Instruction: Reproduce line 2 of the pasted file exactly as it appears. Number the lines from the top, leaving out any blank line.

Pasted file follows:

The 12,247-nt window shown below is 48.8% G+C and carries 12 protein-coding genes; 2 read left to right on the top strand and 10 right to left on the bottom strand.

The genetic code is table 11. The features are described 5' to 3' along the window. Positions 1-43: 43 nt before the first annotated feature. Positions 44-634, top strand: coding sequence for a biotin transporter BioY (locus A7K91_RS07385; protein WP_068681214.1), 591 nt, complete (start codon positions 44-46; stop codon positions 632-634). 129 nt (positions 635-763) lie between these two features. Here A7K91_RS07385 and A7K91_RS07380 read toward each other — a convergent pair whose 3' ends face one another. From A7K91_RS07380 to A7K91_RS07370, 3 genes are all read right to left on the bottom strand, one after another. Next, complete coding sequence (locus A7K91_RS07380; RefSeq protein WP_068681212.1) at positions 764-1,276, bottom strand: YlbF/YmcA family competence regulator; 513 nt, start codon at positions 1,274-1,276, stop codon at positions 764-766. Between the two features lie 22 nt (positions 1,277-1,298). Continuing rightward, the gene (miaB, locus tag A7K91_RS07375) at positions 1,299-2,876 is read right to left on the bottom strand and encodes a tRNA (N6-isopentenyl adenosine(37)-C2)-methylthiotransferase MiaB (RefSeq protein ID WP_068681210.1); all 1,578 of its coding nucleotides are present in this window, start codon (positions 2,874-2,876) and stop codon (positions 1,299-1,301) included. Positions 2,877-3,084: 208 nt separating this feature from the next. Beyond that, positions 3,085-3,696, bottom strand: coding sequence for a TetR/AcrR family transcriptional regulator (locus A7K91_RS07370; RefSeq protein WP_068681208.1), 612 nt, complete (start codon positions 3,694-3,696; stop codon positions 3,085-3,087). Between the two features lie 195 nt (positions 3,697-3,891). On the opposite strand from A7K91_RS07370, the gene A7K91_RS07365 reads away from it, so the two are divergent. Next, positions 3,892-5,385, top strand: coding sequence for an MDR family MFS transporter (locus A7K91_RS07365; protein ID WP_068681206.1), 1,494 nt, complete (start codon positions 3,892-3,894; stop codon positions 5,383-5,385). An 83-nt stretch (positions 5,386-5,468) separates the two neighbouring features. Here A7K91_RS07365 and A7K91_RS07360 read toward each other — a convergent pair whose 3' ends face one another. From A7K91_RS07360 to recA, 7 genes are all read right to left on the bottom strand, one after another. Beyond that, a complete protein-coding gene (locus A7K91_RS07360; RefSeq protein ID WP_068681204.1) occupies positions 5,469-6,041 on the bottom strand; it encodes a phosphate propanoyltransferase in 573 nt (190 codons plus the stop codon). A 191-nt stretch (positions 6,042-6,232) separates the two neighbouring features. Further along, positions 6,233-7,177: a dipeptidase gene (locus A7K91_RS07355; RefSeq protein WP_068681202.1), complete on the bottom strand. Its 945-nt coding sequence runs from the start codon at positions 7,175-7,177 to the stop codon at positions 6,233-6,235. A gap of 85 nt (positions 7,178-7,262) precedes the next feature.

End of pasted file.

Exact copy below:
The genetic code is table 11. The features are described 5' to 3' along the window. Positions 1-43: 43 nt before the first annotated feature. Positions 44-634, top strand: coding sequence for a biotin transporter BioY (locus A7K91_RS07385; protein WP_068681214.1), 591 nt, complete (start codon positions 44-46; stop codon positions 632-634). 129 nt (positions 635-763) lie between these two features. Here A7K91_RS07385 and A7K91_RS07380 read toward each other — a convergent pair whose 3' ends face one another. From A7K91_RS07380 to A7K91_RS07370, 3 genes are all read right to left on the bottom strand, one after another. Next, complete coding sequence (locus A7K91_RS07380; RefSeq protein WP_068681212.1) at positions 764-1,276, bottom strand: YlbF/YmcA family competence regulator; 513 nt, start codon at positions 1,274-1,276, stop codon at positions 764-766. Between the two features lie 22 nt (positions 1,277-1,298). Continuing rightward, the gene (miaB, locus tag A7K91_RS07375) at positions 1,299-2,876 is read right to left on the bottom strand and encodes a tRNA (N6-isopentenyl adenosine(37)-C2)-methylthiotransferase MiaB (RefSeq protein ID WP_068681210.1); all 1,578 of its coding nucleotides are present in this window, start codon (positions 2,874-2,876) and stop codon (positions 1,299-1,301) included. Positions 2,877-3,084: 208 nt separating this feature from the next. Beyond that, positions 3,085-3,696, bottom strand: coding sequence for a TetR/AcrR family transcriptional regulator (locus A7K91_RS07370; RefSeq protein WP_068681208.1), 612 nt, complete (start codon positions 3,694-3,696; stop codon positions 3,085-3,087). Between the two features lie 195 nt (positions 3,697-3,891). On the opposite strand from A7K91_RS07370, the gene A7K91_RS07365 reads away from it, so the two are divergent. Next, positions 3,892-5,385, top strand: coding sequence for an MDR family MFS transporter (locus A7K91_RS07365; protein ID WP_068681206.1), 1,494 nt, complete (start codon positions 3,892-3,894; stop codon positions 5,383-5,385). An 83-nt stretch (positions 5,386-5,468) separates the two neighbouring features. Here A7K91_RS07365 and A7K91_RS07360 read toward each other — a convergent pair whose 3' ends face one another. From A7K91_RS07360 to recA, 7 genes are all read right to left on the bottom strand, one after another. Beyond that, a complete protein-coding gene (locus A7K91_RS07360; RefSeq protein ID WP_068681204.1) occupies positions 5,469-6,041 on the bottom strand; it encodes a phosphate propanoyltransferase in 573 nt (190 codons plus the stop codon). A 191-nt stretch (positions 6,042-6,232) separates the two neighbouring features. Further along, positions 6,233-7,177: a dipeptidase gene (locus A7K91_RS07355; RefSeq protein WP_068681202.1), complete on the bottom strand. Its 945-nt coding sequence runs from the start codon at positions 7,175-7,177 to the stop codon at positions 6,233-6,235. A gap of 85 nt (positions 7,178-7,262) precedes the next feature.